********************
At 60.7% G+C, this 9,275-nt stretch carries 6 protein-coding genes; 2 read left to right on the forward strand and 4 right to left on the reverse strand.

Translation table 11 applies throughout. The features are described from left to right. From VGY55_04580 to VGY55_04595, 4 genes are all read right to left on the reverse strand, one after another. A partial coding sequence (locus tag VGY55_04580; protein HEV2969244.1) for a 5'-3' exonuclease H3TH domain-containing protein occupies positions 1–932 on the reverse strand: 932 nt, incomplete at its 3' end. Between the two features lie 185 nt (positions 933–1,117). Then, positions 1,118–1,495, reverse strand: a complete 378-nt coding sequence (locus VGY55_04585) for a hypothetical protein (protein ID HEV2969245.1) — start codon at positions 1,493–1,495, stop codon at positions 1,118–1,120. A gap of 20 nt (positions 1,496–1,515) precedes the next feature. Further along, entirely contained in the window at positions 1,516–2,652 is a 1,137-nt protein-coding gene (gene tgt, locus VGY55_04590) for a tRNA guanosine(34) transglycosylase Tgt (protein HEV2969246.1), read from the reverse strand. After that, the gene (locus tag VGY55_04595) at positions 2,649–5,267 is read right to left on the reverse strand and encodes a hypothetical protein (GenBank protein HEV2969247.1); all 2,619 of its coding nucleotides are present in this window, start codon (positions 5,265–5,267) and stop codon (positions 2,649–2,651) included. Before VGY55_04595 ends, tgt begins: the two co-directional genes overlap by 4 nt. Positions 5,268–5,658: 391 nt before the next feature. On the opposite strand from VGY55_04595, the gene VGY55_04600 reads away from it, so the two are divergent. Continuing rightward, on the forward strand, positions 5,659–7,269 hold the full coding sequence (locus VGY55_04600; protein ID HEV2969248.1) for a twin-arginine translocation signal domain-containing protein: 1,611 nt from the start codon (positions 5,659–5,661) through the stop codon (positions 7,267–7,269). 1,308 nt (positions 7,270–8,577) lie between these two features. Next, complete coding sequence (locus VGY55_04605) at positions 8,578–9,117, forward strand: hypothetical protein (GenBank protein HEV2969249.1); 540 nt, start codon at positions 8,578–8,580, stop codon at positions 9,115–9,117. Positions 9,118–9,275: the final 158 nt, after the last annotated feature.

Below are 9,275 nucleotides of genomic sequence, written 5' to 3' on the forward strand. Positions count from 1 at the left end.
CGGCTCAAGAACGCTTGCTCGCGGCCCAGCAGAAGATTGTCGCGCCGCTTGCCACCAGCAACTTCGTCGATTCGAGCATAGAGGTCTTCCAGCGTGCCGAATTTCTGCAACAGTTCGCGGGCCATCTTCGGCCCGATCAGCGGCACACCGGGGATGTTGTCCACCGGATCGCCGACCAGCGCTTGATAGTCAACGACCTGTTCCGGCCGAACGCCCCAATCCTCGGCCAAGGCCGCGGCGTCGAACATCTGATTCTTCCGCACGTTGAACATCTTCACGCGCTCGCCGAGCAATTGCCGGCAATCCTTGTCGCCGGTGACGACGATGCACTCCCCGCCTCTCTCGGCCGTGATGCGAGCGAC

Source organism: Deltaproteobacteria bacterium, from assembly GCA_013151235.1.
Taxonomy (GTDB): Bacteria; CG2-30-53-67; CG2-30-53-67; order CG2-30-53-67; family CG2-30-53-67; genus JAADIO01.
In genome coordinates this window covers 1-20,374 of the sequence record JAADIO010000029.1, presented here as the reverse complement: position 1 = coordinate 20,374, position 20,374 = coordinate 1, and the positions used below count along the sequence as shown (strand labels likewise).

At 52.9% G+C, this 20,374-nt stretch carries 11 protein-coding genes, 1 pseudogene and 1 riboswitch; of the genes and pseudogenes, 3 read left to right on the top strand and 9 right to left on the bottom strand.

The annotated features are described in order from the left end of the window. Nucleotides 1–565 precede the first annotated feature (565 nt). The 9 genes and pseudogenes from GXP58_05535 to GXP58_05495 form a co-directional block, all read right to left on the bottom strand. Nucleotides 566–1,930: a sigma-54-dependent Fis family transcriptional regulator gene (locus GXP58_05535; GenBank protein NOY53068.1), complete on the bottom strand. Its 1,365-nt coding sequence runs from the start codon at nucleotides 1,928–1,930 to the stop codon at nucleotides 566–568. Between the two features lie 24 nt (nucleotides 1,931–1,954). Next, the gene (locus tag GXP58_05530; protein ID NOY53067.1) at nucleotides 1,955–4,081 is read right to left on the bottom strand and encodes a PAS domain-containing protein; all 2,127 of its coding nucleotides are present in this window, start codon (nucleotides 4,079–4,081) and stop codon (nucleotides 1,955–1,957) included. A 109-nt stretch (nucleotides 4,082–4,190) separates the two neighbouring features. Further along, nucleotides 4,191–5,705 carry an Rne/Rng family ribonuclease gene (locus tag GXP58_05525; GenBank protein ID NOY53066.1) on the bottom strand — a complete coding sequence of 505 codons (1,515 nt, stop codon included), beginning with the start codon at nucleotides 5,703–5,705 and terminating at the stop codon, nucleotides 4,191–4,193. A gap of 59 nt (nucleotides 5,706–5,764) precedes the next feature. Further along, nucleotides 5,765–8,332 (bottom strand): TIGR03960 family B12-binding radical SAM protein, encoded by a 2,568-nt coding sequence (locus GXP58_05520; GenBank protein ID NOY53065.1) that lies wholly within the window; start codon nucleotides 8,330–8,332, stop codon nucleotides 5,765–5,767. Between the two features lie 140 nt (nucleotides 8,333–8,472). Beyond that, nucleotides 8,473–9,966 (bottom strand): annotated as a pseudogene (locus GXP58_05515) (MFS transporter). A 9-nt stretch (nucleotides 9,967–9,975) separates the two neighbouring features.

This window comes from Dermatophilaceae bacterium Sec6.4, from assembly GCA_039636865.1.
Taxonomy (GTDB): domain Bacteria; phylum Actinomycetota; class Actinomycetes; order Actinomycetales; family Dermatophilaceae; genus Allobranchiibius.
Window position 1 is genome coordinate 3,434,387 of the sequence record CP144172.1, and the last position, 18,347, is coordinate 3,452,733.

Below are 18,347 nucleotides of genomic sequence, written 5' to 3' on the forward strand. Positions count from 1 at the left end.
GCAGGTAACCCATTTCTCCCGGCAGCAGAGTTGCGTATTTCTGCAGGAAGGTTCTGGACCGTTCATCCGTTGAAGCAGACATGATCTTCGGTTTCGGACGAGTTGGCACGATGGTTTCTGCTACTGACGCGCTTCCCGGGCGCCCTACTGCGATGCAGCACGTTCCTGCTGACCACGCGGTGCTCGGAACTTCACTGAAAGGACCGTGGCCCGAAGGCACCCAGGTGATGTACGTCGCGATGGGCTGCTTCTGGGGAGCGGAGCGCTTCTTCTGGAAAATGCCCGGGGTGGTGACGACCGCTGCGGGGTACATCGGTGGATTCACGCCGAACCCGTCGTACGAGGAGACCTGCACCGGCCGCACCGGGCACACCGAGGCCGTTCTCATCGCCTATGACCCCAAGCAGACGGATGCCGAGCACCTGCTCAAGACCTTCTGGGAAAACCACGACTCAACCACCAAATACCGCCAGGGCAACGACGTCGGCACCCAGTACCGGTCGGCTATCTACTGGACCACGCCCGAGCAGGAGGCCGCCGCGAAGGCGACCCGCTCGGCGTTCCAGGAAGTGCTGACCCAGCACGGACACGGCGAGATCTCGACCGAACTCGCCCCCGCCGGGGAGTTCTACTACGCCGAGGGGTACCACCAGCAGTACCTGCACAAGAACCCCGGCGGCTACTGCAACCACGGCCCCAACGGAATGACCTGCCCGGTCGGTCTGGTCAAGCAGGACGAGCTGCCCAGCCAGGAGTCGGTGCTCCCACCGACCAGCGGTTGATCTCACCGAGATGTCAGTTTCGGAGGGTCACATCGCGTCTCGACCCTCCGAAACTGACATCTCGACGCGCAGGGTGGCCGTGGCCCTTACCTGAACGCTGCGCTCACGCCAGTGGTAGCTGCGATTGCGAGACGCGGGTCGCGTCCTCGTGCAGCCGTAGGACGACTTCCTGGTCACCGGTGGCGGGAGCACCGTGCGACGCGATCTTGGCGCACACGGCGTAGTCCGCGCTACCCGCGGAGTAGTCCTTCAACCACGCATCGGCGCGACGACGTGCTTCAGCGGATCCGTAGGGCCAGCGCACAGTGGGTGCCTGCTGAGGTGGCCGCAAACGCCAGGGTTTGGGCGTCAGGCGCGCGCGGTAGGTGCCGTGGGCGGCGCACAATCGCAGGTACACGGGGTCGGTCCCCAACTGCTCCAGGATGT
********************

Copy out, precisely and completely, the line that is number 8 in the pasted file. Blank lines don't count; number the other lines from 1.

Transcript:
At 52.9% G+C, this 20,374-nt stretch carries 11 protein-coding genes, 1 pseudogene and 1 riboswitch; of the genes and pseudogenes, 3 read left to right on the top strand and 9 right to left on the bottom strand.